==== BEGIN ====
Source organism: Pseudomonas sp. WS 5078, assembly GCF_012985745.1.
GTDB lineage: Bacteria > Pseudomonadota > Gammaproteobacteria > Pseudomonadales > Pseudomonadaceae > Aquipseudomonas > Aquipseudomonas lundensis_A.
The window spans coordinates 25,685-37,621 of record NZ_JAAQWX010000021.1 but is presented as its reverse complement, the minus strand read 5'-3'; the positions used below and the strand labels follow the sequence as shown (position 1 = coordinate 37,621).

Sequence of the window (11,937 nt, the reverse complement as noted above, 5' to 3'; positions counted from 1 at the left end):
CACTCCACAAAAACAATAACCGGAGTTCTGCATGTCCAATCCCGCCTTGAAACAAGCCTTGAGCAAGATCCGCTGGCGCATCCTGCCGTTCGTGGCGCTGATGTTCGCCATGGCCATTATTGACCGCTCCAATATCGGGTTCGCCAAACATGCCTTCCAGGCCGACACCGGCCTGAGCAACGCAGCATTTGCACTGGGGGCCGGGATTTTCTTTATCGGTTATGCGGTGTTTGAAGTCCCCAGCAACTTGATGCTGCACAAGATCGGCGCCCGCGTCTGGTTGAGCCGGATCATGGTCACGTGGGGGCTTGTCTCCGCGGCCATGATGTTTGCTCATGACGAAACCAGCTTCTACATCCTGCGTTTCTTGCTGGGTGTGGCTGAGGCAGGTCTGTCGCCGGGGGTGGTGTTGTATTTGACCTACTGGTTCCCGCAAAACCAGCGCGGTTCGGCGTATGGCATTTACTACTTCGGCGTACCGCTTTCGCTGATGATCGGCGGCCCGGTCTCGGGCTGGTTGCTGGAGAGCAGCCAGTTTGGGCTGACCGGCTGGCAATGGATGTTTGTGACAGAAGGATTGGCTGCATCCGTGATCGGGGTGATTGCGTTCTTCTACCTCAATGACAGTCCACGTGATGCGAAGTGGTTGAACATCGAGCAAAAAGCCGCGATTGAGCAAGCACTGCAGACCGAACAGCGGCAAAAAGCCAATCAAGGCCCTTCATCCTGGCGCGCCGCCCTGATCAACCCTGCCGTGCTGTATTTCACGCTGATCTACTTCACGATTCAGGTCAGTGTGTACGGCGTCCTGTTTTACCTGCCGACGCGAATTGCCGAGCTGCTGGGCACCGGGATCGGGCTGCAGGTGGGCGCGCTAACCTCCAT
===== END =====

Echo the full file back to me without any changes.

Source organism: Pseudomonas sp. WS 5078, assembly GCF_012985745.1.
GTDB lineage: Bacteria > Pseudomonadota > Gammaproteobacteria > Pseudomonadales > Pseudomonadaceae > Aquipseudomonas > Aquipseudomonas lundensis_A.
The window spans coordinates 25,685-37,621 of record NZ_JAAQWX010000021.1 but is presented as its reverse complement, the minus strand read 5'-3'; the positions used below and the strand labels follow the sequence as shown (position 1 = coordinate 37,621).

Sequence of the window (11,937 nt, the reverse complement as noted above, 5' to 3'; positions counted from 1 at the left end):
CACTCCACAAAAACAATAACCGGAGTTCTGCATGTCCAATCCCGCCTTGAAACAAGCCTTGAGCAAGATCCGCTGGCGCATCCTGCCGTTCGTGGCGCTGATGTTCGCCATGGCCATTATTGACCGCTCCAATATCGGGTTCGCCAAACATGCCTTCCAGGCCGACACCGGCCTGAGCAACGCAGCATTTGCACTGGGGGCCGGGATTTTCTTTATCGGTTATGCGGTGTTTGAAGTCCCCAGCAACTTGATGCTGCACAAGATCGGCGCCCGCGTCTGGTTGAGCCGGATCATGGTCACGTGGGGGCTTGTCTCCGCGGCCATGATGTTTGCTCATGACGAAACCAGCTTCTACATCCTGCGTTTCTTGCTGGGTGTGGCTGAGGCAGGTCTGTCGCCGGGGGTGGTGTTGTATTTGACCTACTGGTTCCCGCAAAACCAGCGCGGTTCGGCGTATGGCATTTACTACTTCGGCGTACCGCTTTCGCTGATGATCGGCGGCCCGGTCTCGGGCTGGTTGCTGGAGAGCAGCCAGTTTGGGCTGACCGGCTGGCAATGGATGTTTGTGACAGAAGGATTGGCTGCATCCGTGATCGGGGTGATTGCGTTCTTCTACCTCAATGACAGTCCACGTGATGCGAAGTGGTTGAACATCGAGCAAAAAGCCGCGATTGAGCAAGCACTGCAGACCGAACAGCGGCAAAAAGCCAATCAAGGCCCTTCATCCTGGCGCGCCGCCCTGATCAACCCTGCCGTGCTGTATTTCACGCTGATCTACTTCACGATTCAGGTCAGTGTGTACGGCGTCCTGTTTTACCTGCCGACGCGAATTGCCGAGCTGCTGGGCACCGGGATCGGGCTGCAGGTGGGCGCGCTAACCTCCAT